It is not for the Church as an institution to prescribe the details of those reforms. There are plenty of experts and campaign groups for that. The message is simple. British is a state built on sand; without radical reform we will founder.

Note 1: see C.S. Lewis, ‘Mere Christianity, book 3 – Christian Behaviour, chapter 8 -The Great Sin’, first delivered as a series of radio talks during WW2, published as a complete book in the early 1950s.

We should not neglect the Lib Dems

Most of MVM’s efforts are being devoted to winning over Labour (the only ‘progressive’ party not totally convinced) of the merits of proportional representation (PR). In spite of our best endeavours however we can never be certain that a Labour victory in a general election will win us PR. Those labour MPs in safe seats may vote with the Tories. Look what has happened in Canada. Another hung parliament could be our best hope. The role of the Lib Dems could be crucial.

In theory they support PR; they have every incentive to do so. The most spectacularly unfair result for their predecessors – the Libersl/SDP alliance was in 1983 when they received just 23 (3.5%) of the seats for 25.4% of the vote. In the ensuing ‘all party/ no party’ Campaign for Fair Votes, one million signatures were collected on a paper petition to the House of Commons. This involved door knocking up to 9 p.m. on winter evenings! It was all in vain; in accordance with custom, the boxes of signatures were placed behind the speaker’s chair, but no debate ensued. There was no media coverage, the event being overshadowed by the abolition of the Greater London Council.

Since then, during periods of majority government, the Lib Dems  have made little effort to win public support for PR. This was left to ‘all party’ groups, ERS which was hopeless and Charter88/Unlock Democracy which campaigned for far too many things. It has taken another manifestly unfair election and an 18 year old to take up the fight.

Following the 2003 Scottish Parliament election, the Scottish Lib Dems were for the second time in coalition with Labour and were able to use this position to secure STV for local elections, the first of which were held in 2007.

In the 2010 general election things went less well. The Lib Dems did not appear to have prepared for possibility of coalition, or else why did Clegg make that promise that they they little chance of delivering on? Although there had to be a Tory led government, the Lib Dems were their only possible partners. Theye should not have gone for coalition but only maintenance and supply. They should have fought harder for PR. It would have been good for the country and good for the long term future of the Lib Dems. Ther can be no question about the latter.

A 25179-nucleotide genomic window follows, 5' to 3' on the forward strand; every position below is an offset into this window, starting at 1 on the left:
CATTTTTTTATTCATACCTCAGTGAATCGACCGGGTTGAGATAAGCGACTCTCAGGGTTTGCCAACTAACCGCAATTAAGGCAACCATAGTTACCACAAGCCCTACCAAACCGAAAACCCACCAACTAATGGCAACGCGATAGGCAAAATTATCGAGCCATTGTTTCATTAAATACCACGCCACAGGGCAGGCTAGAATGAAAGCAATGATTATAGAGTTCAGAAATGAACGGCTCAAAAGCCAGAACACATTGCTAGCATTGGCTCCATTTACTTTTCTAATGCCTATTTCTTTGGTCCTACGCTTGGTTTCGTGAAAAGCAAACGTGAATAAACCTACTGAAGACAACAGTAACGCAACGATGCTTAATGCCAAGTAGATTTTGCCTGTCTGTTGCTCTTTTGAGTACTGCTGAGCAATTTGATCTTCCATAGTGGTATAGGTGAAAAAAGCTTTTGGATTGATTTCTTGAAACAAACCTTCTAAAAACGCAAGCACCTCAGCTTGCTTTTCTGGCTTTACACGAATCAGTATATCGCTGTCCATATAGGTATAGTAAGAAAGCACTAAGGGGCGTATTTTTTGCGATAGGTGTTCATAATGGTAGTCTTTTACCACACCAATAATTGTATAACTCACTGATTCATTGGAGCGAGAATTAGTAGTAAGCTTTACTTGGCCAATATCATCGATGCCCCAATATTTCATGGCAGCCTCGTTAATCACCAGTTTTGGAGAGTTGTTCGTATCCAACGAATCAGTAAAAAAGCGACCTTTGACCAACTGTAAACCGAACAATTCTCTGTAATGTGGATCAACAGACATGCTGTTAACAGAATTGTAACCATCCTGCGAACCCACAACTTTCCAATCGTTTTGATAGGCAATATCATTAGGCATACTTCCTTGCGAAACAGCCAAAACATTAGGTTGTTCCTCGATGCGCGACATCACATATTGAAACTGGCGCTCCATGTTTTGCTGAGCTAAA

They must be helped to learn their lesson. They should ignore the inevitable Tory claims that campaigning for PR is special pleasding. It is vital for the future of Britain.

How New Zealand Got PR and How it has Gone

At the first meeting of Make Votes Matter in Rural Dorset on 27th June I was asked how New Zealand, which had used FPTP up until the 1990s, managed to achieve reform. I was a bit vague. I hope this puts things right, see, https://en.wikipedia.org/wiki/Electoral_reform_in_New_Zealand. In short:

A Royal Commission was appointed in 1985 which recommended MMP with a single top up area encompassing the whole country and a total of 120 MPs (up from 99 under FPTP).

In 1992 there was a non binding referendum at which 85% of people voted for change, and of the four systems on offer 65% voted for MMP, 16% for STV, 6% for PV and 5% for Supplementary Vote.

In 1993 a 2nd binding referendum was held to choose between MMP and retaining FPTP. This was much harder fought. The opposition got organised and ‘project fear’ ruled. The vote was 54% for MMP and 46% to retain FPTP. A pro reformer said, “Had the referendum been held a week earlier I believe we would have lost.”

The first election was held in 1996 in which there were 65 electorate seats and 55 party list top up seats. The proportions have varied over time for reasons I do not understand. On three occasions a party (I think the Māori Party on each occasion) won more constituency seats than the total they were entitled to on the basis of the party vote. This is called ‘overhang’. The no. of seats was increased in order to restore proportionality ( by 1 in two cases and 2 in the other).

A further referendum was held in 2011. 58% voted to retain MMP and 42% to change.

A review carried out by the Electoral Commission in 2012 recommended a fixed ratio of 72 electorate seats to 48 party seats. However in 2014 the ration was 71 to 50 (including one overhang seat).

Read the details at the above link and at:

https://en.wikipedia.org/wiki/Electoral_system_of_New_Zealand

Letter to Richard Drax MP, South Dorset

copied to news editor Dorset Echo

Subject: Britain a Laughing Stock in Europe

Dear Mr Drax

It is very sad that according to the Guardian ( https://www.theguardian.com/commentisfree/2017/jun/24/brexit-europe-laughing-britain-unstable-government ) Britain is now a laughing stock in Europe. First Past the Post has not delivered strong and stable government recently.

The article points out that under a proportional system ‘balanced’ parliaments (to use a less emotive term than ‘hung’) will be more likely, but once politicians have  learned to live with this they might be more likely to face the challenges faced by this country as grown ups rather than as a crowd of jeering schoolboys and school girls. Political leaders might be persuaded to show a modicum of humility and start listening.

You may wish to reflect on this. Just to remind you that we are holding a meeting at the United Church, Dorchester on Tuesday to discuss this (see attached). It would be good to see some Conservatives there.

yours sincerely

David Smith, 9 Old Station Road, Weymouth, DT3 5NQ, tel: 01305 815965